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    guestNameFieldView
  2. Global Variables are created and set by using Set(variable, value) function.

    Now, on the OnChange event of the GuestNameField above, I’m setting the variable by the formula Set(guestName, GuestNameField.Text). Where, guestName is the field I created on the fly and I’m setting the text from the GuestNameField textbox whenever the Textbox will trigger OnChange Event.
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  3. And I have a Label called as DisplayValue which will read from the variable and set it’s text.
    readFromVar
  4. Now, when I run the app and type the name, and when I release the focus on the text box, the
    typeName
    And when the focus from the TextBox is released, OnChange of the TextBox will trigger and the Label will display the text written since it’s reading the value from the variable
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Context Variable

Now, a variation to the Context Variable from the Global Variable is that the Context variable have the scope of the only the current screen they are declared in. Navigate function is also a form of Context variable in which case, you can pass values to other screens.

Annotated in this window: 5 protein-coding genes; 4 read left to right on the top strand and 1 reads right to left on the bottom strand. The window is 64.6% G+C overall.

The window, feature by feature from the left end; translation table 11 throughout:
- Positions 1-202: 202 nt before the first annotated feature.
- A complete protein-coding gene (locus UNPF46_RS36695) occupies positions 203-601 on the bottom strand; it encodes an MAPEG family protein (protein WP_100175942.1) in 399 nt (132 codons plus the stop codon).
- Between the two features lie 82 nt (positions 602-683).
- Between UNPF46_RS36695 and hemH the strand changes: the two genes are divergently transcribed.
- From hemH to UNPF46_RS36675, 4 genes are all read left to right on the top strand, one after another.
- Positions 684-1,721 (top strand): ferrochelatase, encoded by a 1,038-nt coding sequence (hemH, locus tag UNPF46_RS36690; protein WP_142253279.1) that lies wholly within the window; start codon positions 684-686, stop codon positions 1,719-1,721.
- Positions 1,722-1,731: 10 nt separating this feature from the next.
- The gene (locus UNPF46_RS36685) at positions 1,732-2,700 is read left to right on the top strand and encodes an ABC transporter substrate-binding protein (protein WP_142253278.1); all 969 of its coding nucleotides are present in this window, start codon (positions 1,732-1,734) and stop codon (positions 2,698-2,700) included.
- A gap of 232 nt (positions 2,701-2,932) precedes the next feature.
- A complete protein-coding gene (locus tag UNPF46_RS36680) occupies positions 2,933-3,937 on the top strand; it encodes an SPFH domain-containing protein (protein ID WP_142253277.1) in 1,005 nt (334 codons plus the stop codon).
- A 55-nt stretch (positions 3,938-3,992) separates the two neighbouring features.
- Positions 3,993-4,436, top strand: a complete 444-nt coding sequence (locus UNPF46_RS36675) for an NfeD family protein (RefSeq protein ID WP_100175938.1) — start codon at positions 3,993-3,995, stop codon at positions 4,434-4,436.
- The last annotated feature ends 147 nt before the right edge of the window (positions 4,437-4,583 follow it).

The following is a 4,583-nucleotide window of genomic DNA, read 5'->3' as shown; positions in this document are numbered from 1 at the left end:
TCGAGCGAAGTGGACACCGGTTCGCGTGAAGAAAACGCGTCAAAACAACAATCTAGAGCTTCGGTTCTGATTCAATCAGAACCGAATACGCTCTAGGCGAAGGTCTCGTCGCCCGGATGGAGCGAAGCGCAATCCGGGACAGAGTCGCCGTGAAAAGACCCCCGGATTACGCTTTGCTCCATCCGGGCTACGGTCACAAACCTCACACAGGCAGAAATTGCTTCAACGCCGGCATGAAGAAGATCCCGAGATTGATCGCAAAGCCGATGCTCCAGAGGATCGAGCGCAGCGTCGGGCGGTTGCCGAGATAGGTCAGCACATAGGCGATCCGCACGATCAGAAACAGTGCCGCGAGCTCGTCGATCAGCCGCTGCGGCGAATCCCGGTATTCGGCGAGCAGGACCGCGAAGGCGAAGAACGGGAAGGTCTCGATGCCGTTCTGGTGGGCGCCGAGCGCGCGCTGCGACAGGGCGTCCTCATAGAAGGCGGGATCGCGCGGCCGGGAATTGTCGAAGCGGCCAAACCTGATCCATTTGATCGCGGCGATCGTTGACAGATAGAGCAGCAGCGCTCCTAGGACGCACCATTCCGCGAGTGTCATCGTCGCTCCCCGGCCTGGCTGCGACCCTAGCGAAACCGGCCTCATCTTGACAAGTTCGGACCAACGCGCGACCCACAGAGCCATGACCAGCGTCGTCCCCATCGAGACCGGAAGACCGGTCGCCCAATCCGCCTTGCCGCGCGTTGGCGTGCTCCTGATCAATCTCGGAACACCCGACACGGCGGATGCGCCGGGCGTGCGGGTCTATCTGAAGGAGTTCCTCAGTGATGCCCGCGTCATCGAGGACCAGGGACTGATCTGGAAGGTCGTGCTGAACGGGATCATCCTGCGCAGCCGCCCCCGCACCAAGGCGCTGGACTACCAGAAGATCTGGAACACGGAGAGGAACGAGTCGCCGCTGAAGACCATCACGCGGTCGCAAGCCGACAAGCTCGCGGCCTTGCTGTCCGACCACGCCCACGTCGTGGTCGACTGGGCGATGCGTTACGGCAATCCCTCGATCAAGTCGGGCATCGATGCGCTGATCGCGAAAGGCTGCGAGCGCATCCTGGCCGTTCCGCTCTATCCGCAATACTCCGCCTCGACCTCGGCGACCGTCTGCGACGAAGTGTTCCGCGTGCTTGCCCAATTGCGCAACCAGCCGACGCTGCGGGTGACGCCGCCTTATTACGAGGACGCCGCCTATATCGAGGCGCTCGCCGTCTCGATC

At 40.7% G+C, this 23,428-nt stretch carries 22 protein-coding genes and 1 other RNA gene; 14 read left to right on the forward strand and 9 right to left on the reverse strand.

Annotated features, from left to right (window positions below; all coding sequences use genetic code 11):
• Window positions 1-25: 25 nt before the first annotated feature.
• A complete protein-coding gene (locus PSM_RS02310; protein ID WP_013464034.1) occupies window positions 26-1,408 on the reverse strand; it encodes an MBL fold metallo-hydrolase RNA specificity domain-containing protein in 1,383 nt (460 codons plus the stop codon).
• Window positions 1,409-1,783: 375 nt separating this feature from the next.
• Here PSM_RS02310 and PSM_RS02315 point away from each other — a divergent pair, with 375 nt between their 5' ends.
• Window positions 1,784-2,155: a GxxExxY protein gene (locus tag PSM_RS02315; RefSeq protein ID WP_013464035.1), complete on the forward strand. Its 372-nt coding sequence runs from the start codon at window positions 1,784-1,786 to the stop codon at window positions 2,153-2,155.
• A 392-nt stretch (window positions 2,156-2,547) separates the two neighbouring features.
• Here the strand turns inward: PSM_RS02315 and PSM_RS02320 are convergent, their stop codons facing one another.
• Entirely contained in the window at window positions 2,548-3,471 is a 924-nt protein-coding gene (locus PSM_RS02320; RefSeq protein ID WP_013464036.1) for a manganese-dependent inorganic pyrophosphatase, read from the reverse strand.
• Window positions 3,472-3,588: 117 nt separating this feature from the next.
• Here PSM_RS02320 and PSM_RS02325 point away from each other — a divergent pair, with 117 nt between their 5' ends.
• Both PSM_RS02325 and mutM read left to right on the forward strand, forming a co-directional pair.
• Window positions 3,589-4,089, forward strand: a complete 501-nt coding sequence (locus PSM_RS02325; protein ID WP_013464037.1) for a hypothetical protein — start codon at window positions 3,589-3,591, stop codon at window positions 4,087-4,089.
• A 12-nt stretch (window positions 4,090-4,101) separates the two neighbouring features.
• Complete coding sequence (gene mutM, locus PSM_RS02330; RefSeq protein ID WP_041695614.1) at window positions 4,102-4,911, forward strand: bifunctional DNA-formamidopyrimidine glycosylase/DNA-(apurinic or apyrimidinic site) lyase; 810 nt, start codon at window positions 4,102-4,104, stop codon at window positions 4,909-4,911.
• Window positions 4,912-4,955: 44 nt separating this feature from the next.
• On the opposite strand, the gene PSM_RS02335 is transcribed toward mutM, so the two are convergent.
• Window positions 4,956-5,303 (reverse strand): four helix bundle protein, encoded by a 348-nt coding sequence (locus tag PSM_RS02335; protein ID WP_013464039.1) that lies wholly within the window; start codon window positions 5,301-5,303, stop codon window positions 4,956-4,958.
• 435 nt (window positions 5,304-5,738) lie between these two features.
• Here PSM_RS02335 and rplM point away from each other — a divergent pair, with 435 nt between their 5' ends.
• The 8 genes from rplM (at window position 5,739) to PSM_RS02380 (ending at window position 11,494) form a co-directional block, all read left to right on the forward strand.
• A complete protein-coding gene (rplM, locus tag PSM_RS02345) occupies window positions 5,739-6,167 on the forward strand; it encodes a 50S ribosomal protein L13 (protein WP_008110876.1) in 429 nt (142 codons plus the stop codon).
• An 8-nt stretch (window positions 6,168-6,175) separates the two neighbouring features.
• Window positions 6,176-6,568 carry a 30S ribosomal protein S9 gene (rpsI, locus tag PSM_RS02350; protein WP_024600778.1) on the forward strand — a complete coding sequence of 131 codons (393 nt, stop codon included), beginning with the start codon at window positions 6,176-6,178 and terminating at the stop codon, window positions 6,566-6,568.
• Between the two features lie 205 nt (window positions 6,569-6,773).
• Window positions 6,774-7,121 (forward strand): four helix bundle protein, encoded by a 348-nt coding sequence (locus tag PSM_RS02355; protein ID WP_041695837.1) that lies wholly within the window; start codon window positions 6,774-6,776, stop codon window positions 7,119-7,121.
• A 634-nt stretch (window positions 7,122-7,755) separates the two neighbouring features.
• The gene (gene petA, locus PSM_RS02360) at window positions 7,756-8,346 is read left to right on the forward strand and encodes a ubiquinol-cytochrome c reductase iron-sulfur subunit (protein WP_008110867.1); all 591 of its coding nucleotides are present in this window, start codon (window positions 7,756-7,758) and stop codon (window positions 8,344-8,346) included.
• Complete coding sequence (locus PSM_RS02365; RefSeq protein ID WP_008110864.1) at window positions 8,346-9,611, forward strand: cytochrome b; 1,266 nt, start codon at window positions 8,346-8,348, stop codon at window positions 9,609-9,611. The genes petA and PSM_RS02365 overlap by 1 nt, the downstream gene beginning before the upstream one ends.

Context variables can hold strings, numbers, records and tables.

  1. Now, in case of Context Variables, you use UpdateContext({variable: value}) in the formula.
    contextVar
  2. And is accessed/read by simply writing the name of the variable directly
    directContextVarName
  3. And it behaves in the same way, you write something and it can be read
    typeName
    And displayed below as seen in the above Global Variable example
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Checking your Variables

In case you’re wondering you’ll lose track of your variables, you can check the File menu and access the Variables section as shown below
menuItem

Global Variables as marked above can be accessed in their own section
globalStored
And if you open any of those, you can see and even navigate to where they are used.
globalUsage

Similarly, for Context Variables are denoted by the Screen names they are in.
contextStored

I tried to summarize this on a high level. You can refer this Microsoft Documentation for details Understand canvas-app variables in Power Apps.